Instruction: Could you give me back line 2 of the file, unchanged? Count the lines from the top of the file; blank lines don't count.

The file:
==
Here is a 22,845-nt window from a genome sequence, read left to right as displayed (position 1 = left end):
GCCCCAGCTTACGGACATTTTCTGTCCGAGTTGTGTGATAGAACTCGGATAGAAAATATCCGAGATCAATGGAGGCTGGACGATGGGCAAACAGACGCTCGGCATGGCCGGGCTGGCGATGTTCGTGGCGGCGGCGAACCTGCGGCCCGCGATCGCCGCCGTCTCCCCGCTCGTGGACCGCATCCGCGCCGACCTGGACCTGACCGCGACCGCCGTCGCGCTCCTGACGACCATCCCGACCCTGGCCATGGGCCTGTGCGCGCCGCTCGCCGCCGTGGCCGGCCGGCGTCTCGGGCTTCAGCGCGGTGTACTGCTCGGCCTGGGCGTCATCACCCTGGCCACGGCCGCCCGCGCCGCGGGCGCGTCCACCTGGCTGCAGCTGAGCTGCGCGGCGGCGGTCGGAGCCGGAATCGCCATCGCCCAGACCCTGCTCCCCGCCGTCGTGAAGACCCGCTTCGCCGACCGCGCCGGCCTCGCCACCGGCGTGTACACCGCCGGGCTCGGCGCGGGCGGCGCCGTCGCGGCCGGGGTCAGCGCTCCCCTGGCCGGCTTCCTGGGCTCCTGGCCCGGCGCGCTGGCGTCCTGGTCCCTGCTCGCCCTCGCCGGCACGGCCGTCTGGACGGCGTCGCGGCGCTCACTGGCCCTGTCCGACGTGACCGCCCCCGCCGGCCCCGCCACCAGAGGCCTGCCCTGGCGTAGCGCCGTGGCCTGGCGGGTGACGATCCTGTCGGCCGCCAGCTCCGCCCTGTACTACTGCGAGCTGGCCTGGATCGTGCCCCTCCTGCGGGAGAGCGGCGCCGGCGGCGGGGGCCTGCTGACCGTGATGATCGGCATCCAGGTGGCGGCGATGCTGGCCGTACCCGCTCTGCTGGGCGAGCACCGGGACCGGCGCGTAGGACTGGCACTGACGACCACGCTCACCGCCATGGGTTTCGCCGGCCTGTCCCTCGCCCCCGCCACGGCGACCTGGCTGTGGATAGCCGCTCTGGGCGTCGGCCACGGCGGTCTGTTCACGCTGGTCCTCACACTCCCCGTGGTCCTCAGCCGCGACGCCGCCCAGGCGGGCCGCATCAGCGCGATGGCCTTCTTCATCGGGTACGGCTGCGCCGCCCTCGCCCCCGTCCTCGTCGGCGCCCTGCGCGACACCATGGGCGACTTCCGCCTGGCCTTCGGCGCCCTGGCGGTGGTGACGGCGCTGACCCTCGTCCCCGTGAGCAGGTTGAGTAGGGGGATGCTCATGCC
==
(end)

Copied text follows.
GCCCCAGCTTACGGACATTTTCTGTCCGAGTTGTGTGATAGAACTCGGATAGAAAATATCCGAGATCAATGGAGGCTGGACGATGGGCAAACAGACGCTCGGCATGGCCGGGCTGGCGATGTTCGTGGCGGCGGCGAACCTGCGGCCCGCGATCGCCGCCGTCTCCCCGCTCGTGGACCGCATCCGCGCCGACCTGGACCTGACCGCGACCGCCGTCGCGCTCCTGACGACCATCCCGACCCTGGCCATGGGCCTGTGCGCGCCGCTCGCCGCCGTGGCCGGCCGGCGTCTCGGGCTTCAGCGCGGTGTACTGCTCGGCCTGGGCGTCATCACCCTGGCCACGGCCGCCCGCGCCGCGGGCGCGTCCACCTGGCTGCAGCTGAGCTGCGCGGCGGCGGTCGGAGCCGGAATCGCCATCGCCCAGACCCTGCTCCCCGCCGTCGTGAAGACCCGCTTCGCCGACCGCGCCGGCCTCGCCACCGGCGTGTACACCGCCGGGCTCGGCGCGGGCGGCGCCGTCGCGGCCGGGGTCAGCGCTCCCCTGGCCGGCTTCCTGGGCTCCTGGCCCGGCGCGCTGGCGTCCTGGTCCCTGCTCGCCCTCGCCGGCACGGCCGTCTGGACGGCGTCGCGGCGCTCACTGGCCCTGTCCGACGTGACCGCCCCCGCCGGCCCCGCCACCAGAGGCCTGCCCTGGCGTAGCGCCGTGGCCTGGCGGGTGACGATCCTGTCGGCCGCCAGCTCCGCCCTGTACTACTGCGAGCTGGCCTGGATCGTGCCCCTCCTGCGGGAGAGCGGCGCCGGCGGCGGGGGCCTGCTGACCGTGATGATCGGCATCCAGGTGGCGGCGATGCTGGCCGTACCCGCTCTGCTGGGCGAGCACCGGGACCGGCGCGTAGGACTGGCACTGACGACCACGCTCACCGCCATGGGTTTCGCCGGCCTGTCCCTCGCCCCCGCCACGGCGACCTGGCTGTGGATAGCCGCTCTGGGCGTCGGCCACGGCGGTCTGTTCACGCTGGTCCTCACACTCCCCGTGGTCCTCAGCCGCGACGCCGCCCAGGCGGGCCGCATCAGCGCGATGGCCTTCTTCATCGGGTACGGCTGCGCCGCCCTCGCCCCCGTCCTCGTCGGCGCCCTGCGCGACACCATGGGCGACTTCCGCCTGGCCTTCGGCGCCCTGGCGGTGGTGACGGCGCTGACCCTCGTCCCCGTGAGCAGGTTGAGTAGGGGGATGCTCATGCC